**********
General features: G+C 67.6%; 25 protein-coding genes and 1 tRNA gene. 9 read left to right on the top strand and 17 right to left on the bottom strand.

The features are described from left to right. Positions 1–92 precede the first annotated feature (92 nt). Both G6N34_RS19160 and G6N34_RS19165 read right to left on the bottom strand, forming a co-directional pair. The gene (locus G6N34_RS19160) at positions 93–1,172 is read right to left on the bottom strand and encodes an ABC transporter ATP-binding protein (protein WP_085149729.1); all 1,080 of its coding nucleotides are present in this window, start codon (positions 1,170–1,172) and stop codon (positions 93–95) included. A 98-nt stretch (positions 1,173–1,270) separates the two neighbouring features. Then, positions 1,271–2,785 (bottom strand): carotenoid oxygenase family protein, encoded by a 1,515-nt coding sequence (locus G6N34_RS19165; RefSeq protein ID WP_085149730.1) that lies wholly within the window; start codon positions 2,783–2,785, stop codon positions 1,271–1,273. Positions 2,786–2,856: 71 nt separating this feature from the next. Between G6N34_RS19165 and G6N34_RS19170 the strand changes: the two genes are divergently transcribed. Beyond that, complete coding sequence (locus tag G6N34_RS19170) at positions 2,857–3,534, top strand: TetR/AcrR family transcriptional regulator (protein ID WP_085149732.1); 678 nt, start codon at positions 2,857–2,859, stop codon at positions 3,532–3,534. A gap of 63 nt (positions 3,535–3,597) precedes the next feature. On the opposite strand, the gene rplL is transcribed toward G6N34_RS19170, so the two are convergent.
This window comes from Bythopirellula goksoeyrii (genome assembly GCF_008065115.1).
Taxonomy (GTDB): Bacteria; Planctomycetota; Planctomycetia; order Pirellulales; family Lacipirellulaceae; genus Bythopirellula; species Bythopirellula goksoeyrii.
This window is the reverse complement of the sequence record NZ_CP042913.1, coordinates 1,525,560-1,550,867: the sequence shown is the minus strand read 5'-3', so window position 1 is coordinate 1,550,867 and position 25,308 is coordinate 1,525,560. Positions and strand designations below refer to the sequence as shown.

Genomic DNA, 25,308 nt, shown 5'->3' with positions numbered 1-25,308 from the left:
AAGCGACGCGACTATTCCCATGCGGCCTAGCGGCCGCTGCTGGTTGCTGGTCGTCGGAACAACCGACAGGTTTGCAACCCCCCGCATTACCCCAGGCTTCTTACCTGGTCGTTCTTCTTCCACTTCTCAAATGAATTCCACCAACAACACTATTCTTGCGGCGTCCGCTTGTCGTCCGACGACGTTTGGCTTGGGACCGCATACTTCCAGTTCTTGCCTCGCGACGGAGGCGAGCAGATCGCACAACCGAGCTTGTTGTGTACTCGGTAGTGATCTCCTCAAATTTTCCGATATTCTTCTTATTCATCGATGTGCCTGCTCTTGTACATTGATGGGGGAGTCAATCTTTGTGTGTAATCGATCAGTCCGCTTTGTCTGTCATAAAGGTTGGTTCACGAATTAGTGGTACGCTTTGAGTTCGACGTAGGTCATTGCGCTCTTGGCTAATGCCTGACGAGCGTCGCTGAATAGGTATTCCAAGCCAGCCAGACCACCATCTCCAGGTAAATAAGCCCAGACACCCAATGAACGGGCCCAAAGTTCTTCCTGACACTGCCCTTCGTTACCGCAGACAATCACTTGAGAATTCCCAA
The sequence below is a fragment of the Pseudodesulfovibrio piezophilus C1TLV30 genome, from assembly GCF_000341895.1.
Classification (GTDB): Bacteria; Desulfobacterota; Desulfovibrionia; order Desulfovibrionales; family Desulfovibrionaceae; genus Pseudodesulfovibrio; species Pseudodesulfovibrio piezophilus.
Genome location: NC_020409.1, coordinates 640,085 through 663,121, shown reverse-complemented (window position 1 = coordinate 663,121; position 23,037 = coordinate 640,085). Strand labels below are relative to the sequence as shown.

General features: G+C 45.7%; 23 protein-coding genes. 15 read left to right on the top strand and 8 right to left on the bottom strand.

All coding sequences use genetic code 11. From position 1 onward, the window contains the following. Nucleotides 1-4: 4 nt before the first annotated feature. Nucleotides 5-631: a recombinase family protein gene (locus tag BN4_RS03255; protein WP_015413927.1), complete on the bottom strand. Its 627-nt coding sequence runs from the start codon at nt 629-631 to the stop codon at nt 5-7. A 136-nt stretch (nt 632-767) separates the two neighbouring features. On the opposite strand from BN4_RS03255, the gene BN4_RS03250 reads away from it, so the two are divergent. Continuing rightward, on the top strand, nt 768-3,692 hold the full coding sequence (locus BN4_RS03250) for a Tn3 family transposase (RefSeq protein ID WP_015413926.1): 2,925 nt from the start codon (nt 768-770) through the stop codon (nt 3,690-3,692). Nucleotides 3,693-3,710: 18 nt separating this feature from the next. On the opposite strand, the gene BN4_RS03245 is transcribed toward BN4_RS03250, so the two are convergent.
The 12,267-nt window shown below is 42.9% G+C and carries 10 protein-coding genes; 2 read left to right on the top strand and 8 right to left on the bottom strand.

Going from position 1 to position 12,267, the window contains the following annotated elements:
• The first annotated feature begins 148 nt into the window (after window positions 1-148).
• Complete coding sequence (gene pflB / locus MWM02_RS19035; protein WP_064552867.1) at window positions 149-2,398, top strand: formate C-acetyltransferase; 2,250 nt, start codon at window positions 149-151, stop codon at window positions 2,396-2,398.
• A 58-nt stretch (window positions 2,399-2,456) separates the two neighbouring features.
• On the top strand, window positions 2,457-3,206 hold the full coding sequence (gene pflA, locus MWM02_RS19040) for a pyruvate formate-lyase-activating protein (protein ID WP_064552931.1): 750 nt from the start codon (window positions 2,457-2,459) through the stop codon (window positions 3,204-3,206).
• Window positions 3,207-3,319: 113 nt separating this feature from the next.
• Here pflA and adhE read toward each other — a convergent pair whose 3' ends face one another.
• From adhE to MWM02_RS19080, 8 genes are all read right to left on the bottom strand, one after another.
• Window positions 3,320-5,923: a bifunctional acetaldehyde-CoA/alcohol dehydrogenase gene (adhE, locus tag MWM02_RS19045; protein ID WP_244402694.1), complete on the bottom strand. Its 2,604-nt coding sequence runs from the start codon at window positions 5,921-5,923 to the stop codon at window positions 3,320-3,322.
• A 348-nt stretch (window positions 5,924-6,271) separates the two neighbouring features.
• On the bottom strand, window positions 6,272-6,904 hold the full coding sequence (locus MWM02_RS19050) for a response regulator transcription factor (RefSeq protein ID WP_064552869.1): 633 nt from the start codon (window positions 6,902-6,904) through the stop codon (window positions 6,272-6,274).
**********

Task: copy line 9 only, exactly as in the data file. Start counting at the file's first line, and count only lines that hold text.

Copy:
Classification (GTDB): Bacteria; Desulfobacterota; Desulfovibrionia; order Desulfovibrionales; family Desulfovibrionaceae; genus Pseudodesulfovibrio; species Pseudodesulfovibrio piezophilus.